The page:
Luckily Ramon Novarro made a recording of Long Ago In Alcala, so let's just imagine what he looked like while hearing him sing this jolly number.



Many of the same scenes, shorter and cut a little different can be seen in Broadway To Hollywood from 1933, a movie that basically was conceived to take advantage of as much as possible of the material shot for The March of Time. However, in the final product much of it was cut.



We move on to the second part, modern day entertainment, which was mostly shot in color. Having survived from this segment are two magnificent ballets by the Albertina Rasch dancers. The first, "The Hades Ballet" was also the first footage from The March Of Time to be recycled when it was used in the Colortone short "The Devil's Cabaret", released in December 1930



The second ballet is "A Girl And A Fan And A Fellow" or "the giant fan number". A wonderfully elegant art deco number featuring Beth and Betty Dodge, or the Dodge Twins as they were called. This number can be found in a Three Stooges Colortone short called Nertesry Rhymes released in 1933.



The third surviving fragment from the middle section is probably the most mythical, and also one of the last numbers shot for The March of Time. Here we have the Dodge Twins again, this time in the perky number "The Lock Step", shot early 1930 at the brand new MGM extra high sound stage six. Sadly, only half of the number survives, found by researchers in the Technicolor lab in the mid 70's. The first part of The Lock Step number also featured Austin "Skin" Young who can be seen to the far right on this production still.


In 1934 "The Lock Step" was recycled in a Colortone short called Jailbirds Of Paradise. It was the last number to be recycled from The March Of Time. Unfortunately this short is lost today and all that is left is the following footage of the second part of the number.

video

The third section of The March Of Time is a bit more difficult to explain as there are several versions of what it really consisted of. At one point it was to showcase Gus Edwards Kiddie Revue as Edwards was appointed director for the whole project early on. A possible new title for the movie was also discussed, "Just Kids", but Edwards was replaced and the Kiddie Revue became a Colortone short never included in The March Of Time. The second attempt was done by the Myers-White dog troupe, as seen in Dogway Melody and several other shorts. The dogs were also lifted and finally replaced by some futuristic production numbers. A "Dance Of The Robots”and a "Steel Number" were planned but I have no liable information whether they were shot or not.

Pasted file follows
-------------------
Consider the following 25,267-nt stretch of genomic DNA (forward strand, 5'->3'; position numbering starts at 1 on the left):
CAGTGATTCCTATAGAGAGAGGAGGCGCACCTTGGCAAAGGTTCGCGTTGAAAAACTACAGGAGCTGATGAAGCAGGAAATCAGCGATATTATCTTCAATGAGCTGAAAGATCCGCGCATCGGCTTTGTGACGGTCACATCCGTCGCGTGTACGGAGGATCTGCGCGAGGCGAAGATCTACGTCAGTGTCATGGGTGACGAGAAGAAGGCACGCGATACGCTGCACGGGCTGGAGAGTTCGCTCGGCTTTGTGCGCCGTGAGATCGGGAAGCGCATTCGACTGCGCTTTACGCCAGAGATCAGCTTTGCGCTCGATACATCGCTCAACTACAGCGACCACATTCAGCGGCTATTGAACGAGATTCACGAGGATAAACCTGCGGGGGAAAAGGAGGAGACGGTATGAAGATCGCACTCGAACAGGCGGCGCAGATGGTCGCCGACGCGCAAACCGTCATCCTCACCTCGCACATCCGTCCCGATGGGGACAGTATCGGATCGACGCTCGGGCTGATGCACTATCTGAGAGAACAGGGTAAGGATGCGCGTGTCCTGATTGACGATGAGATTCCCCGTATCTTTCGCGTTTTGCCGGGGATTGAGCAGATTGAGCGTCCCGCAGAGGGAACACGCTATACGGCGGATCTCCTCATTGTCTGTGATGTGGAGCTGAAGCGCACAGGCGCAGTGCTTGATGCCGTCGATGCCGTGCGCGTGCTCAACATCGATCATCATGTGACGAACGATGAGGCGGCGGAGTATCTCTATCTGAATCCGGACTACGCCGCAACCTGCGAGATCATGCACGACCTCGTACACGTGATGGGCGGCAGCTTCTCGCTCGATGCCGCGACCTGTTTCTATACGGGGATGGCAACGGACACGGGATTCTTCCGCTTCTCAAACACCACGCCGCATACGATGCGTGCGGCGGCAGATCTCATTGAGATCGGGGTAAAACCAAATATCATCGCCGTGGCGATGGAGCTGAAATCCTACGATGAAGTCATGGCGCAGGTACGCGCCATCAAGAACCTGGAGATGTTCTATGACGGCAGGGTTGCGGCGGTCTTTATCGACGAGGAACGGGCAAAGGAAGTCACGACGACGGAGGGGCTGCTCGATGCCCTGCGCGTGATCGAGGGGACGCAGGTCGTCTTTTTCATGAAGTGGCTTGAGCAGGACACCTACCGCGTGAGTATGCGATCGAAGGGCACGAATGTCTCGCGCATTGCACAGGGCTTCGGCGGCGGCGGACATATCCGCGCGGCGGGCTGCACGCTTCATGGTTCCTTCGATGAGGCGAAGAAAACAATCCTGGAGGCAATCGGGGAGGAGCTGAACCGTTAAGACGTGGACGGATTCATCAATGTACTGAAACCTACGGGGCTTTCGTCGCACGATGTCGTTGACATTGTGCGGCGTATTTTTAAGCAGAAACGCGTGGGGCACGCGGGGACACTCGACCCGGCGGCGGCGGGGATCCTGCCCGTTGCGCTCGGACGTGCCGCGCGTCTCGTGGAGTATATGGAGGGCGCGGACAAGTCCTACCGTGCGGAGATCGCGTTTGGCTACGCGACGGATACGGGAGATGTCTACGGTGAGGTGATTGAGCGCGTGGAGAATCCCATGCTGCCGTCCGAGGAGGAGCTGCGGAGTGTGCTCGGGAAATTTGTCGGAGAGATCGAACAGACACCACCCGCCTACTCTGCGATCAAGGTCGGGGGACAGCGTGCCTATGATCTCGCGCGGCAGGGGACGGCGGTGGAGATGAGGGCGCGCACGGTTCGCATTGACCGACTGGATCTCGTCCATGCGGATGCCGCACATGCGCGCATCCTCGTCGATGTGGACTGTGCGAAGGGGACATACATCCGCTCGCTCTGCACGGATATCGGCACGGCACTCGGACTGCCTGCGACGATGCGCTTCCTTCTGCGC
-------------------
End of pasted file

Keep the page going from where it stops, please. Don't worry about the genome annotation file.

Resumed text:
The last number that has survived to our days is the big finale that summed up the picture by connecting all three parts of the movie in a jolly sing-along, originally shot in glorious Technicolor, "The March Of Time Goes On" or "Father Time Number". It was included as a color sequence in some prints of Broadway To Hollywood mentioned earlier but is missing from all prints I have seen. However, it can naturally be found on YouTube. The quality of the clip is really bad but considering its rarity and importance it has to be included.



So what happened with The March Of Time? Why wasn't it the big hit of 1930? Apparently, it was indeed complete when shooting finished in February of 1930. But somewhere in post-production, producer Charles Reisner was getting cold feet as the musical was rapidly falling out of fashion. He ordered Rapf to "pump some story values into the picture". Rapf on the other hand was not very good at improvising and shot more songs and sketches instead. In hindsight it looks as Rapf decided to make what seemed to be random alterations and it becomes quite clear that he simply didn't know how to finish the project. The March Of Time couldn't simply be transformed into something else than a revue.

The last advertisement for The March Of Time appeared 
as late as August 1930 in Photoplay Magazine, 
weeks before the project was ultimately shelved.

In the fall of 1930 MGM simply didn't know what to do with a big budget musical that no one was interested in. I am quite convinced that the finished product that Rapf presented to MGM early in 1930 also was much of an artistic disappointment, apart from some good production numbers. MGM tried to make something else out of the $750,000 spent, but failed miserably. As Rapf frantically continued to look for a possible outcome for all the footage, MGM decided to go for salvage operations and use whatever footage that could be used in other productions culminating in Broadway To Hollywood in 1933. By that time MGM was strangely enough also planning a Hollywood Revue of 1933 as the musicals were coming back in style with a new twist. The project was quickly renamed Hollywood Party, released the following year and is a completely different story.